5 things new drivers in Singapore should know

Congrats ! You’ve just gotten your driving license, and for some, you’re new to Singapore and just converted your driving license from your home country’s to ours. Whatever the case may be, the one thing you all have in common is that you’re new to driving in Singapore.

Firstly - driving in Singapore isn’t too difficult, but it takes some getting used to. For example, the road markings are clear, traffic lights are used widely, there are 10 expressways for you to use across the island, and most of the time, parking isn’t too difficult to find (unless you’re at a super popular location)

To make your transition to driving in Singapore easier, we have some helpful pointers that you should be aware of, so that you don’t enrage other drivers or get a summon from our traffic enforcers.

  1. Use your signals

This is super obvious and was taught to you in driving schools, but drivers tend to forget to use it after they’ve gotten their license, and this is probably due to habit. You don’t use it once, then a few times, and before you know it, it becomes a habit.

Using your signals is extremely important so that other motorists are aware of your intentions. Accidents happen because some drivers do not use their signals. By the time other drivers can react to your actions, it's already too late.

No to mention that not using your signals can be used against you (classified as dangerous driving) if the case escalates to the authorities. So don’t jeopardize your own safety and the safety of others ! A simple flick of your finger can save your life, car, money, time and effort.

2. Hazard Lights

Speaking of signals, hazard lights are also important. You often use them to alert other drivers when you are stopped by the roadside. This is so that drivers coming up from behind or even oncoming cars are aware that you are stopped, and can take the necessary actions to overtake, etc.

Other scenarios may include when you are in a carpark, and you found a parking spot. Instead of stopping abruptly (and causing the driver behind to also jam his brakes), use your hazard lights to indicate that you are stopping, so that the driver behind you is aware of your intention to stop.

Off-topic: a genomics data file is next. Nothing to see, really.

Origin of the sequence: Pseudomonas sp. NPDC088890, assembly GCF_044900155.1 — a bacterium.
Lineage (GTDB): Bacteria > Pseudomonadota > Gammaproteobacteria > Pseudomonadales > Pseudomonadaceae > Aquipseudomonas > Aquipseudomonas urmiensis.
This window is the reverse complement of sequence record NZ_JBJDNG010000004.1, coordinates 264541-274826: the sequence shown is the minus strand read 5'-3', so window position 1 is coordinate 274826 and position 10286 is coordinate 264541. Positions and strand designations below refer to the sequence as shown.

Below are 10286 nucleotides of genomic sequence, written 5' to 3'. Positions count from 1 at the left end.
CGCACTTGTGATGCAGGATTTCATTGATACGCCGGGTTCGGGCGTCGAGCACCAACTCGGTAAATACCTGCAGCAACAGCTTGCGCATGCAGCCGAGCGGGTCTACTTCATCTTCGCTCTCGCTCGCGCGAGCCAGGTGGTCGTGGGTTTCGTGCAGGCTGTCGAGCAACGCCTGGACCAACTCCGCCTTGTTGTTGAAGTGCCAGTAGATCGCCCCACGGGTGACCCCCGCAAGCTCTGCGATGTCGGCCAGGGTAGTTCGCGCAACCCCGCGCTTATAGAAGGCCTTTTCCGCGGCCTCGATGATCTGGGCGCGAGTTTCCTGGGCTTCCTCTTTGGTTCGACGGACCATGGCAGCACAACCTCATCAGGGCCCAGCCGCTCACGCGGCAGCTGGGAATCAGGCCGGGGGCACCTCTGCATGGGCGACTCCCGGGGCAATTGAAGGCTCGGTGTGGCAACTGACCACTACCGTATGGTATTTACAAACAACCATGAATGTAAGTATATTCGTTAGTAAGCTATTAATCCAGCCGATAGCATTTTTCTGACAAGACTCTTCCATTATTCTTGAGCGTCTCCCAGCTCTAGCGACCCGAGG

Turn on your hazards, and then come to a stop gently before you reverse your car into the parking lot. It’s a simple gesture that other drivers around you will be thankful for.

3. Keep left unless overtaking

keep left sign in singapore

On the expressway especially, the rightmost lane is for overtaking. Many Singaporean drivers tend to ‘road hog’ - meaning they are driving below the speed limit on the first (right most lane) lane on the highway.

For example, if the speed limit is 90km/h, and you are driving at 60km/h on the first lane of the highway, then you are road hogging. This is also addressed by the TP and LTA :

https://www.facebook.com/Roads.sg/photos/pcb.1132958246736577/1132958143403254/?type=3&theater

https://www.facebook.com/Roads.sg/photos/pcb.1132958246736577/1132958143403254/?type=3&theater

Road hogging is a dangerous (not to mention inconsiderate!) move because other faster drivers have to slow down for you, and are unable to overtake you. And they’ll probably be thinking….

ccb keep left

Road hogging can also cause unnecessary ‘retaliations’ by other drivers who are unhappy with you, as seen in this video.

4. Bus Lane Hours

There are 2 types of bus lanes in Singapore. Normal bus lanes and full-day bus lanes. New, and in fact all drivers in Singapore should be aware of the bus lane hours to avoid getting the $130 fine if you drive in it when its in operation.

Below are the bus lane operating hours :

You may be wondering how the authorities know that you are in the bus lane. Well, buses that drive along routes with bus lanes may come with video cameras that can record errant motorists using the bus lane.

There are also traffic wardens being deployed at hotspots throughout Singapore to monitor this.


5. Parking

Finding parking in Singapore is not that difficult. Which is why you should not park your vehicle illegally ! If that doesn’t convince you - check out this list of Singapore parking offences and their respective fines.

It pays (literally) to find a proper parking spot so that you don’t inconvenience others. Also, the govt has made driver’s lives easier with the rollout of the Parking.sg app. With this app, you no longer have to use paper parking coupons to indicate your parking duration. Just key in your parking location, and select the duration that you want to park your car. It’s convenient because there is no use of paper coupons anymore, and you can easily extend your parking duration wherever you are, from the app itself. Yay to technology !


Last tip : Don’t forget your Cashcard !

Your cashcard is your bestfriend when you’re on the roads. Always ensure that your cashcard is:

  1. Inserted into your IU (the grey device on the bottom of the windshield)

  2. Your IU is working

  3. Your cashcard has enough value (at least $20 to be safe)

  4. Your cashcard is not faulty (the shiny metal part is not scratched or damaged)

You can ensure points 2,3 and 4 by inserting your cashcard into the IU unit, by hearing for a beep and checking that the value left in your cashcard is displayed on the IU. This simple check helps to prevent you from paying $10 extra, in the event that the ERP gantry is unable to deduct the amount from your cashcard if you drive under it, and also embarrassment when you try to leave a car park but the barrier does not raise because it can’t detect your IU !